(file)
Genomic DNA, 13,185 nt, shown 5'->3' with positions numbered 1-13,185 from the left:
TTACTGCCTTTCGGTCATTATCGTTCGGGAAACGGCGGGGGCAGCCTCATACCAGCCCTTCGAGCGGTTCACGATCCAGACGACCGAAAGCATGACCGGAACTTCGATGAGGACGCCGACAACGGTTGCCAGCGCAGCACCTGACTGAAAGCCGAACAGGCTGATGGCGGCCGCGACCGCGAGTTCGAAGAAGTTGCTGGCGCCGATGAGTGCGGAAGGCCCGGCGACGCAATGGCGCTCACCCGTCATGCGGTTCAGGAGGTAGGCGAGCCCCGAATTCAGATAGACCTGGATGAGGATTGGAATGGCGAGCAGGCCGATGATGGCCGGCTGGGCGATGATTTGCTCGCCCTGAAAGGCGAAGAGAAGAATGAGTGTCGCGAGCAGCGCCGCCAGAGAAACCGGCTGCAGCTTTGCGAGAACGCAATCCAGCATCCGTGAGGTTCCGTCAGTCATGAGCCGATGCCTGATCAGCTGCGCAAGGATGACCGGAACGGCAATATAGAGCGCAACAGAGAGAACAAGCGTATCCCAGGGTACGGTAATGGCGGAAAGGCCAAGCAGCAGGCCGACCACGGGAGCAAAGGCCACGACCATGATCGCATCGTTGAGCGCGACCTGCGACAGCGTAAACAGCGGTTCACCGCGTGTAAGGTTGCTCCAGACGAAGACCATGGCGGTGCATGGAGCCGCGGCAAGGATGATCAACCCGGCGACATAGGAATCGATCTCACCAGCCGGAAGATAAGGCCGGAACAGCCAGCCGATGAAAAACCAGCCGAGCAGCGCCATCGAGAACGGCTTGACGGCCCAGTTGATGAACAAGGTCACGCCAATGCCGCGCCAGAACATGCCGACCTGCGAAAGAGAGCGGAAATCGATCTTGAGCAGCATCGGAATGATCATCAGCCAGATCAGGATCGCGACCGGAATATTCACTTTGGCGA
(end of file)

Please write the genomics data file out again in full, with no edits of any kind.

Genomic DNA, 13,185 nt, shown 5'->3' with positions numbered 1-13,185 from the left:
TTACTGCCTTTCGGTCATTATCGTTCGGGAAACGGCGGGGGCAGCCTCATACCAGCCCTTCGAGCGGTTCACGATCCAGACGACCGAAAGCATGACCGGAACTTCGATGAGGACGCCGACAACGGTTGCCAGCGCAGCACCTGACTGAAAGCCGAACAGGCTGATGGCGGCCGCGACCGCGAGTTCGAAGAAGTTGCTGGCGCCGATGAGTGCGGAAGGCCCGGCGACGCAATGGCGCTCACCCGTCATGCGGTTCAGGAGGTAGGCGAGCCCCGAATTCAGATAGACCTGGATGAGGATTGGAATGGCGAGCAGGCCGATGATGGCCGGCTGGGCGATGATTTGCTCGCCCTGAAAGGCGAAGAGAAGAATGAGTGTCGCGAGCAGCGCCGCCAGAGAAACCGGCTGCAGCTTTGCGAGAACGCAATCCAGCATCCGTGAGGTTCCGTCAGTCATGAGCCGATGCCTGATCAGCTGCGCAAGGATGACCGGAACGGCAATATAGAGCGCAACAGAGAGAACAAGCGTATCCCAGGGTACGGTAATGGCGGAAAGGCCAAGCAGCAGGCCGACCACGGGAGCAAAGGCCACGACCATGATCGCATCGTTGAGCGCGACCTGCGACAGCGTAAACAGCGGTTCACCGCGTGTAAGGTTGCTCCAGACGAAGACCATGGCGGTGCATGGAGCCGCGGCAAGGATGATCAACCCGGCGACATAGGAATCGATCTCACCAGCCGGAAGATAAGGCCGGAACAGCCAGCCGATGAAAAACCAGCCGAGCAGCGCCATCGAGAACGGCTTGACGGCCCAGTTGATGAACAAGGTCACGCCAATGCCGCGCCAGAACATGCCGACCTGCGAAAGAGAGCGGAAATCGATCTTGAGCAGCATCGGAATGATCATCAGCCAGATCAGGATCGCGACCGGAATATTCACTTTGGCGA